Mets trade with Angels for international cap room

This is Zack Wheeler. He was once a Mets minor leaguer, and he is wearing a cap. Sorry, that's the best I got. - Jim McIsaac

The Mets dealt two low-level minor leaguers to the Angels for "an international signing bonus allotment." What does that mean? Good question!

Following the conclusion of their four-game set against the Braves, the Mets made a minor deal. It was about as minor as trades come, really, but it was technically a trade. Short version: The Mets dealt two low-level minor leaguers—OF Julio Concepcion and RHP Andres Perez—to the Angels. In return, the Mets received "an International Signing bonus allotment."

If you're confused about what "an International Signing bonus allotment" means, you're not alone. According to Adam Rubin, MLB teams now have spending limits when it comes to signing international 16-year-olds—the closest thing MLB has to a spending cap, in essence. However, teams can trade for each other's cap money, which is what the Mets just did.

Concepcion has appeared in just 6 games for Brooklyn this season, while Perez was still at rookie-league Kingsport. In other words, neither player is anywhere near making the majors, if they ever make it there at all. So this (very) minor move could signal more international spending by the Mets in the near future, or (more likely) it could just signal Sandy Alderson & co. using spare parts to take advantage of the new rules and buy themselves some insurance against future contingencies.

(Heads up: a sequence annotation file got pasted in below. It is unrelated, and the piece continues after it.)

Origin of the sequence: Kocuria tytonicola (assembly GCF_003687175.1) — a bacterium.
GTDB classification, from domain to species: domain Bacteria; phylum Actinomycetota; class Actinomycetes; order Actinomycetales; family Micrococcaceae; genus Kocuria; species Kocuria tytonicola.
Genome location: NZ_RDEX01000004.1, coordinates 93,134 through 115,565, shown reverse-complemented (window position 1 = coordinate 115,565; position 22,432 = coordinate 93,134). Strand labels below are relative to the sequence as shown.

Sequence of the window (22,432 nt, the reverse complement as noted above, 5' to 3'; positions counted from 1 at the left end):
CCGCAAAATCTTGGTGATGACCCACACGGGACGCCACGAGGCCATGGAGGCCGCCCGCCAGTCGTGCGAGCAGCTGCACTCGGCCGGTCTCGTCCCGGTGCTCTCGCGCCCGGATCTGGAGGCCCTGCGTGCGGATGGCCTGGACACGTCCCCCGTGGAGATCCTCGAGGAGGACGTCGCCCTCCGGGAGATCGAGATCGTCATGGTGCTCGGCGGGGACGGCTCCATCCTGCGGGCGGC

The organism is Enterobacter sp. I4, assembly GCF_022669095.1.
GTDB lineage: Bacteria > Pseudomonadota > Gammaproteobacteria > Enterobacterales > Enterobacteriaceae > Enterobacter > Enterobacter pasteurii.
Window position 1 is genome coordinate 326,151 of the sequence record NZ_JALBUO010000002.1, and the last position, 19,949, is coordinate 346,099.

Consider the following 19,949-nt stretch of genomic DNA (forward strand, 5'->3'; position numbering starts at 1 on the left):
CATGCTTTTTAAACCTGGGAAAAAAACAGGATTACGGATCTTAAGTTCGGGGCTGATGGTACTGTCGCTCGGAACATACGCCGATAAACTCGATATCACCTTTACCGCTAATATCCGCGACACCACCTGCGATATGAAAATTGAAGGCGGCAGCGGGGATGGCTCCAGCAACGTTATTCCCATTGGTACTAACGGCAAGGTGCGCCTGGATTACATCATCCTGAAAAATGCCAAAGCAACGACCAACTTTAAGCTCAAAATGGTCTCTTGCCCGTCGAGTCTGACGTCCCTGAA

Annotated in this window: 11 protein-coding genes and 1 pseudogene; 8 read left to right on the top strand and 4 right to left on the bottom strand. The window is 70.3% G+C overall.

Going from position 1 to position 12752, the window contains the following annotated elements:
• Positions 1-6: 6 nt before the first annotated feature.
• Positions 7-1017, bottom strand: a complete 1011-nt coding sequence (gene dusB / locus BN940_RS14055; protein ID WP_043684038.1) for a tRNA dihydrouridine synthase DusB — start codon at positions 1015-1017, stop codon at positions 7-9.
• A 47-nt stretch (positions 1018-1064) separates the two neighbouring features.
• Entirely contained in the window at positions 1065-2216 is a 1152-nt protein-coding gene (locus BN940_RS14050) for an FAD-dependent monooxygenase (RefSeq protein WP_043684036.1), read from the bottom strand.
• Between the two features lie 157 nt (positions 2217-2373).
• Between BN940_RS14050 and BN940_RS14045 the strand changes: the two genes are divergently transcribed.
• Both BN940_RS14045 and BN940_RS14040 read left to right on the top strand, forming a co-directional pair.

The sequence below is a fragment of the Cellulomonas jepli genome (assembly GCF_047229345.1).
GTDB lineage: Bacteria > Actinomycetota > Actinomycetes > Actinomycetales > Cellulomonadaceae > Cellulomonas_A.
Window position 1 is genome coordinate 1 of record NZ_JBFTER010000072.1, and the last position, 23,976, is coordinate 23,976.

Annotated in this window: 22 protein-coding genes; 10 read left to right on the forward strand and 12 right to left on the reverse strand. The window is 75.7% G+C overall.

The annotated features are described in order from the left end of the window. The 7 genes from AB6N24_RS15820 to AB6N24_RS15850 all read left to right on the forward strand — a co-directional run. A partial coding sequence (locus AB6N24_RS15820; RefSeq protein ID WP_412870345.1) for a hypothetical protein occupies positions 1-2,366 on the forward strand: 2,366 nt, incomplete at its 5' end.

Hopefully, this has taught you a little bit about the new landscape of international signings in MLB. What it taught me is that there's no way to google the phrase "international 16-year-olds" without feeling like a creep.

Update: Baseball America has the details on the slot value in the trade:

The Mets will receive the Angels’ No. 2 slot value (the No. 51 overall slot), which carries a value of $360,500. The Mets now have an international bonus pool of $3,025,100, while the Angels’ pool drops to $1,633,200.

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